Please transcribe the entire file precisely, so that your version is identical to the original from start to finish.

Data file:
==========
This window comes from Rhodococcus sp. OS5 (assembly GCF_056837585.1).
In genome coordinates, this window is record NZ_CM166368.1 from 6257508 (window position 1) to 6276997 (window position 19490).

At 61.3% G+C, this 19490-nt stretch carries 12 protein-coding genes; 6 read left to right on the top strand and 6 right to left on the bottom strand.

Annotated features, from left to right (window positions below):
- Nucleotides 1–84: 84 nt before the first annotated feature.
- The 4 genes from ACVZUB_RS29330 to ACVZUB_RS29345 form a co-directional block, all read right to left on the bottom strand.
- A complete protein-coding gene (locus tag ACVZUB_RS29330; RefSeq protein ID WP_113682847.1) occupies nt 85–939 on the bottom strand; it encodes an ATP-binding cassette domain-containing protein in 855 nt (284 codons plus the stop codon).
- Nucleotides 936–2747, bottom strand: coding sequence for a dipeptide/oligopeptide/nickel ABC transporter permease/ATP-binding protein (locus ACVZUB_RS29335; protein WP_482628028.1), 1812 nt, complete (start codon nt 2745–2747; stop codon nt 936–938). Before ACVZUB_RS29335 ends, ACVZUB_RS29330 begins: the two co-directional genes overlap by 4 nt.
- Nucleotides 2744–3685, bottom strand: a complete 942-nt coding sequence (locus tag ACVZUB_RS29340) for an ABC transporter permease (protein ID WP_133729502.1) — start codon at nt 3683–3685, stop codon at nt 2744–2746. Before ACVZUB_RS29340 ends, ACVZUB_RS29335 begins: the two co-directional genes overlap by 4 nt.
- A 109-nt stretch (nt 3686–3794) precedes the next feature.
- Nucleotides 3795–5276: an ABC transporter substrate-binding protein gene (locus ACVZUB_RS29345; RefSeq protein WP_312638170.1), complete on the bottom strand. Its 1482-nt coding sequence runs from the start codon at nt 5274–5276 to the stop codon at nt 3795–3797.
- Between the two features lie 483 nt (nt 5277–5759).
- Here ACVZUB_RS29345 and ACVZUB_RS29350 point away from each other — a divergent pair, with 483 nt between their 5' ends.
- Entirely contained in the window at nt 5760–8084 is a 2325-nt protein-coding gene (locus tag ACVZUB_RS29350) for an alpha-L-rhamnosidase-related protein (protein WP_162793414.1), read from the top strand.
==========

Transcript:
This window comes from Rhodococcus sp. OS5 (assembly GCF_056837585.1).
In genome coordinates, this window is record NZ_CM166368.1 from 6257508 (window position 1) to 6276997 (window position 19490).

At 61.3% G+C, this 19490-nt stretch carries 12 protein-coding genes; 6 read left to right on the top strand and 6 right to left on the bottom strand.

Annotated features, from left to right (window positions below):
- Nucleotides 1–84: 84 nt before the first annotated feature.
- The 4 genes from ACVZUB_RS29330 to ACVZUB_RS29345 form a co-directional block, all read right to left on the bottom strand.
- A complete protein-coding gene (locus tag ACVZUB_RS29330; RefSeq protein ID WP_113682847.1) occupies nt 85–939 on the bottom strand; it encodes an ATP-binding cassette domain-containing protein in 855 nt (284 codons plus the stop codon).
- Nucleotides 936–2747, bottom strand: coding sequence for a dipeptide/oligopeptide/nickel ABC transporter permease/ATP-binding protein (locus ACVZUB_RS29335; protein WP_482628028.1), 1812 nt, complete (start codon nt 2745–2747; stop codon nt 936–938). Before ACVZUB_RS29335 ends, ACVZUB_RS29330 begins: the two co-directional genes overlap by 4 nt.
- Nucleotides 2744–3685, bottom strand: a complete 942-nt coding sequence (locus tag ACVZUB_RS29340) for an ABC transporter permease (protein ID WP_133729502.1) — start codon at nt 3683–3685, stop codon at nt 2744–2746. Before ACVZUB_RS29340 ends, ACVZUB_RS29335 begins: the two co-directional genes overlap by 4 nt.
- A 109-nt stretch (nt 3686–3794) precedes the next feature.
- Nucleotides 3795–5276: an ABC transporter substrate-binding protein gene (locus ACVZUB_RS29345; RefSeq protein WP_312638170.1), complete on the bottom strand. Its 1482-nt coding sequence runs from the start codon at nt 5274–5276 to the stop codon at nt 3795–3797.
- Between the two features lie 483 nt (nt 5277–5759).
- Here ACVZUB_RS29345 and ACVZUB_RS29350 point away from each other — a divergent pair, with 483 nt between their 5' ends.
- Entirely contained in the window at nt 5760–8084 is a 2325-nt protein-coding gene (locus tag ACVZUB_RS29350) for an alpha-L-rhamnosidase-related protein (protein WP_162793414.1), read from the top strand.